The International Olympic Committee today moved to dismiss rumours that cycling could be removed from the Olympics, but what a ridiculous notion it was to start with.
Canadian IOC member Dick Pound had only yesterday warned that cycling could lose its place in the summer programme based on its history of doping. It was going on for years and was everywhere a few decades ago, but the sport has supposedly cleaned up in recent times. Even so, the whole mess surrounding Lance Armstrong and the will he/won’t he debate about him confessing to his transgressions has brought the issue back into the public eye.
When the 2008 Olympic and World champion Nicole Cooke announced her retirement this week, she quickly attacked Armstrong and the entire drug culture that had dogged her sport for the past decade or so. She revealed that she had been approached to take “medicine” when she was struggling in the Grand Boucle, but refused to go down that path. Unfortunately, not everyone resisted the temptation, but it says a lot about cycling’s current state when the vast majority of the current stars are clean.
Silver medallist Lizzie Armitstead expressed her disappointment at Cooke’s comments, stating that she felt doping should be left in the past and there was no need to bring it all back up. This misguided attitude wasn’t at all welcome; doping almost certainly isn’t gone and attention needs to be paid to ensure it doesn’t come back in full force.
Then again, Pound’s insistence that Olympic cycling could be a thing of the past was ridiculous, to say the least. Cycling makes up a whole four sports of the Olympic calendar – road, track, BMX and mountain biking. Sure, the latter goes by pretty anonymously and receives little coverage (in this country), but the rest of them are big draws for the viewing public. Road racing mixes endurance and high levels of stamina, track cycling enjoys quick bursts of excitement and BMX is just hugely exhilarating.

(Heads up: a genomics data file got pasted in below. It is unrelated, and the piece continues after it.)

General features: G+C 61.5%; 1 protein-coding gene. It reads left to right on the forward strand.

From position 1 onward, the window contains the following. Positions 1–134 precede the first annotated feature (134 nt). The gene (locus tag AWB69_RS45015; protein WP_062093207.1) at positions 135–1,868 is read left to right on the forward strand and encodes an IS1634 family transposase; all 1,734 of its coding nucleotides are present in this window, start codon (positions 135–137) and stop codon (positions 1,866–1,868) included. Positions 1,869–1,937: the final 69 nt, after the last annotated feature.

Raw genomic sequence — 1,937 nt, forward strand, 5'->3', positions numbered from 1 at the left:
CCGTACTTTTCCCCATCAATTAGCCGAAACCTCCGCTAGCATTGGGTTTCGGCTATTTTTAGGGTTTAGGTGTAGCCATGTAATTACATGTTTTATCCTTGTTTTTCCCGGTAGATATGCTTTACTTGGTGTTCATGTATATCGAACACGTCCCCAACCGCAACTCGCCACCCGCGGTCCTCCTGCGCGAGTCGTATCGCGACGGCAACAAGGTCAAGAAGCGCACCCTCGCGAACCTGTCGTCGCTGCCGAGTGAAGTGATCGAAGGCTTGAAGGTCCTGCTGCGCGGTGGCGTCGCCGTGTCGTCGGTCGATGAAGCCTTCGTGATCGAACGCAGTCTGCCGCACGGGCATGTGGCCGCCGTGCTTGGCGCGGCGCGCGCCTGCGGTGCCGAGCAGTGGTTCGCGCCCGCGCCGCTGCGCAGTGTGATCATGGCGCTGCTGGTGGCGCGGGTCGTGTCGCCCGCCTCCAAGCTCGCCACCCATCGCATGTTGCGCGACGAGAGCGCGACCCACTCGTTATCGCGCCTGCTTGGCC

Perhaps I’m biased, as might we all be in this country. Without Olympic cycling, we’d have lost out on eight golds, two silvers and two bronzes. Twelve medals that deserving, clean cyclists would have missed out on. The likes of Bradley Wiggins would have been denied his ultimate achievement of being the most decorated Olympian, Chris Hoy and Victoria Pendleton denied their chance to bow out in style, Jason Kenny and Laura Trott missing out on becoming the future giants of their sport.
Fortunately, the scenario and worrying is moot for now. Still, IOC member Sir Craig Reedie agreed that it was a possibility, one such reaction to the problem. A favoured one is working with the UCI to improve the sport and clean it up. It’s a slow process but the signs are already encouraging.